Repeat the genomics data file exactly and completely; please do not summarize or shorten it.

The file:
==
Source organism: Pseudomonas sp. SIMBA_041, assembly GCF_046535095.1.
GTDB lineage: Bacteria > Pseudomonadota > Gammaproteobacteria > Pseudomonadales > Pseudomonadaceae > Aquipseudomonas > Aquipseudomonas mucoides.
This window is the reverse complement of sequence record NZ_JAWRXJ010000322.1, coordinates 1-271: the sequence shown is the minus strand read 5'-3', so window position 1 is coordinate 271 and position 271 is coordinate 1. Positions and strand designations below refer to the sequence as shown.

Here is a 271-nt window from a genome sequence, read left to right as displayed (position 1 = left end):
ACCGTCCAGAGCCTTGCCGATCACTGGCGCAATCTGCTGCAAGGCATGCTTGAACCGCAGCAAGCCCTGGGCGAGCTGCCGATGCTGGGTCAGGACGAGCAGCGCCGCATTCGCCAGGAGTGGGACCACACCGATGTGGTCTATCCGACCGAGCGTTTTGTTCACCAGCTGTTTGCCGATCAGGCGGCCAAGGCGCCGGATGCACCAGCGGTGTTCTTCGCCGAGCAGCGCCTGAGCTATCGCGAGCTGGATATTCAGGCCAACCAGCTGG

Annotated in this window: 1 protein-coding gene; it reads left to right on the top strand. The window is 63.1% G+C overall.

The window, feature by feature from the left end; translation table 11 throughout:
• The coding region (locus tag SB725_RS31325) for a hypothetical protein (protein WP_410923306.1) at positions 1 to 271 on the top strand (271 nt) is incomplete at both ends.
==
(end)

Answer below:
Source organism: Pseudomonas sp. SIMBA_041, assembly GCF_046535095.1.
GTDB lineage: Bacteria > Pseudomonadota > Gammaproteobacteria > Pseudomonadales > Pseudomonadaceae > Aquipseudomonas > Aquipseudomonas mucoides.
This window is the reverse complement of sequence record NZ_JAWRXJ010000322.1, coordinates 1-271: the sequence shown is the minus strand read 5'-3', so window position 1 is coordinate 271 and position 271 is coordinate 1. Positions and strand designations below refer to the sequence as shown.

Here is a 271-nt window from a genome sequence, read left to right as displayed (position 1 = left end):
ACCGTCCAGAGCCTTGCCGATCACTGGCGCAATCTGCTGCAAGGCATGCTTGAACCGCAGCAAGCCCTGGGCGAGCTGCCGATGCTGGGTCAGGACGAGCAGCGCCGCATTCGCCAGGAGTGGGACCACACCGATGTGGTCTATCCGACCGAGCGTTTTGTTCACCAGCTGTTTGCCGATCAGGCGGCCAAGGCGCCGGATGCACCAGCGGTGTTCTTCGCCGAGCAGCGCCTGAGCTATCGCGAGCTGGATATTCAGGCCAACCAGCTGG

Annotated in this window: 1 protein-coding gene; it reads left to right on the top strand. The window is 63.1% G+C overall.

The window, feature by feature from the left end; translation table 11 throughout:
• The coding region (locus tag SB725_RS31325) for a hypothetical protein (protein WP_410923306.1) at positions 1 to 271 on the top strand (271 nt) is incomplete at both ends.